Article Title:Psychiatrists offer differing views of Ambach
Author or Daily News staff
Published on:1st July 2009 - 10:56 pm
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Story ID:7639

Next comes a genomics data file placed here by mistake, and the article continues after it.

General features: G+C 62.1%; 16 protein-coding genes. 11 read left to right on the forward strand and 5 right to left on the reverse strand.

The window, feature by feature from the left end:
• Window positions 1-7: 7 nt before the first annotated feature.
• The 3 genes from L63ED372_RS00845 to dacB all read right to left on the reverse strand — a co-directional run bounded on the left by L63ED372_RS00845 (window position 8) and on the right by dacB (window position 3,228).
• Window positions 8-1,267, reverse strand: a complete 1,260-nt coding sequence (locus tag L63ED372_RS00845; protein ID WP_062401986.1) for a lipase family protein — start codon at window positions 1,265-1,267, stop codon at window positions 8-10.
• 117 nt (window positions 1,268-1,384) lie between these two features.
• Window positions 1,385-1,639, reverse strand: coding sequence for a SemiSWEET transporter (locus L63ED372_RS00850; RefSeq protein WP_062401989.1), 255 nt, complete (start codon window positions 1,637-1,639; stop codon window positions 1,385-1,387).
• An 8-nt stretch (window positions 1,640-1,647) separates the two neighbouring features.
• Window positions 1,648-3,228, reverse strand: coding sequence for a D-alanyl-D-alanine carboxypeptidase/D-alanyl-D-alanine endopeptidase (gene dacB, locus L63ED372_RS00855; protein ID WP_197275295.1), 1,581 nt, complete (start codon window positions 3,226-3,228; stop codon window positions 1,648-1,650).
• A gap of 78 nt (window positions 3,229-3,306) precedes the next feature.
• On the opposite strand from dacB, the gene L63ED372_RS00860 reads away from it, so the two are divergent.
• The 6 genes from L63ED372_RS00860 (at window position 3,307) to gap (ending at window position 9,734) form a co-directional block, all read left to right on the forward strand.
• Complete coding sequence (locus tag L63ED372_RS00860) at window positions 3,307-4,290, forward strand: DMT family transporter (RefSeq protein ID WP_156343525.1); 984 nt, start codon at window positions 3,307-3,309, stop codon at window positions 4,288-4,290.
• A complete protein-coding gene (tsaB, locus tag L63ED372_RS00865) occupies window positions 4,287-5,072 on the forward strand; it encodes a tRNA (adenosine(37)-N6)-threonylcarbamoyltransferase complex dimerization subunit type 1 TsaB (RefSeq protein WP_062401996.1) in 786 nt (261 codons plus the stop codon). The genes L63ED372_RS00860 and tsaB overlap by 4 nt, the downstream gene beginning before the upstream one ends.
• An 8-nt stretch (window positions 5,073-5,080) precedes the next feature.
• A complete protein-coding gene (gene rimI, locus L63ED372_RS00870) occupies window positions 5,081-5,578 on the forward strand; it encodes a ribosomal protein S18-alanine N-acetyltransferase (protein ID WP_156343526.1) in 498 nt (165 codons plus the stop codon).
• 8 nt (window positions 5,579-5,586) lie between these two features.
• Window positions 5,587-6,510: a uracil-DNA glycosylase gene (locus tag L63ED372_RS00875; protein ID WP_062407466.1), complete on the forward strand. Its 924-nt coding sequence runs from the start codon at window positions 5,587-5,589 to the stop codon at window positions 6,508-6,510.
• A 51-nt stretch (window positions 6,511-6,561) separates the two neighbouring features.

Text:The Auckland High Court The Auckland High Court jury heard from two psychiatric experts today, and each offered differing views of possible reasons for Hungarian tourist Ferdinand Ambach's deadly attack, which followed an evening of drinking during which Ambach says gay Onehunga man Ron Brown made two sexual advances on him. Ambach trial Day 8 First to take the witness stand today was defence witness Dr Ian Goodwin of the Mason Clinic Regional Forensic Psychiatry Service. During his evidence and cross-examination Goodwin said Ambach, 30, has no previous history of psychiatric disturbances, no record of drug use and no sign of delayed development. He says from his close observation of the accused that he is sociable and independent, and of above average intelligence. It was noted that Ambach was facing tax-related charges in Hungary, that he denies any history of mental illness and any use of illicit drugs except occasional cannabis use. Goodwin said Ambach has no perceptual abnormalities in his thought processes and exhibited no stress symptoms other than those relating to his current situation. He said Ambach understood the situation he is in but doesn't understand what happened to him. He said Ambach communicates well despite difficulty with english. In his interview with Goodwin, Ambach told essentially the same story he told the court yesterday, and said that when he heard sirens approaching Brown's home he thought he was safe. Goodwin says Ambach also recalled seeing blood smeared on his police holding cell wall but does not associate it with himself, and said he has no memory of his visit to hospital for treatment of a cut finger. Dr Goodwin said that Ambach's recollections were fragmented and difficult to interpret. Benzodiazepine and alcohol Goodwin noted that after the aggressive attack Ambach had been alternately aggressive, hostile and cooperative but that this pattern had subsided within 48 hours. He acknowledged that no Lorazepam, a prescription benzodiazepine sedative found in Brown's home with one pill missing from the bottle, had been detected in tests, but suggested that a mixture of benzodiazepine and alcohol is "memory impairing." Dr Goodwin said it was difficult to assess the cause of Ambach's rage and violence the night of the attack, but that his fluctuating mental state suggested an intoxicant was involved, not solely alcohol. He said Ambach's reactions were compatible with a benzodiazepine/alcohol mix. The possibility of behaviour stemming from automatism, described as actions carried out without consciously thinking about them, was raised by the defence lawyer. Goodwin said that automatism only occurred in brief episodes: "They don't tend to go on for a long time."  However, Goodwin said he could not exclude a reasonable supposition of automatism. The amount of alcohol Ambach had apparently drunk during the seven and a half hours prior to the attack would not have caused a particularly high level of intoxication, and although it would have been useful to have had a blood alcohol level test result, no such test had been done. Brief mention was also made of  'paradoxical effects," and the example was given of a sedative drug possibly making someone manic. Cross-examined by the crown, Goodwin acknowledged that one pill of Lorazepam constituted a very low dose, that it was poorly soluble in water and even if crushed there would be an evident remainder. The crown also noted that Goodwin had not mentioned automatism in his original report on Ambach: "You didn't think the case for automatism was strong enough to include in your report?" "No," replied Goodwin, "I didn't." The crown further suggested that complex activity such as happened in the house the night of the attack are not consistent with automatism. Selective recollections Professor Mellsop then took the stand as a Crown witness.  He said that Ambach's limited recollections of events were strongly negative to Ronald Brown, and that his recollections of later stages of the event were "quite clear." He noted that Ambach had not explained why he was scared of someone three times his age. "His recollections are very selective," said Mellsop. "The principle areas forgotten relate only to how Ronald Brown got injured.... he always avoided remembering direct violence against Mr. Brown but could remember other areas.... [Ambach] demonstrated an ability to pick and choose what he was going to tell me." Mellsop concluded that Ambach had a low anger threshold, further lowered by alcohol intoxication; that for up to an hour and a half on the night of the attack there had been a major theme to Ambach's actions, namely killing and destroying, and that was "a good point against automatism." Ferdinand Ambach's behaviour, he told the court, was "totally explained by alcohol." Reminded by the defence lawyer of the glowing testimonials provided yesterday by Ambach's friends in Hungary, Mellsop replied: "I attach little importance to self-sought character references and I put value on his evasions." "I am more impressed  by the selectiveness of what he is willing to have as available knowledge...  I was given a very selective account." The trial has been adjourned until Monday morning when counsel for the prosecution and defence will begin their summing up. Daily News staff - 1st July 2009
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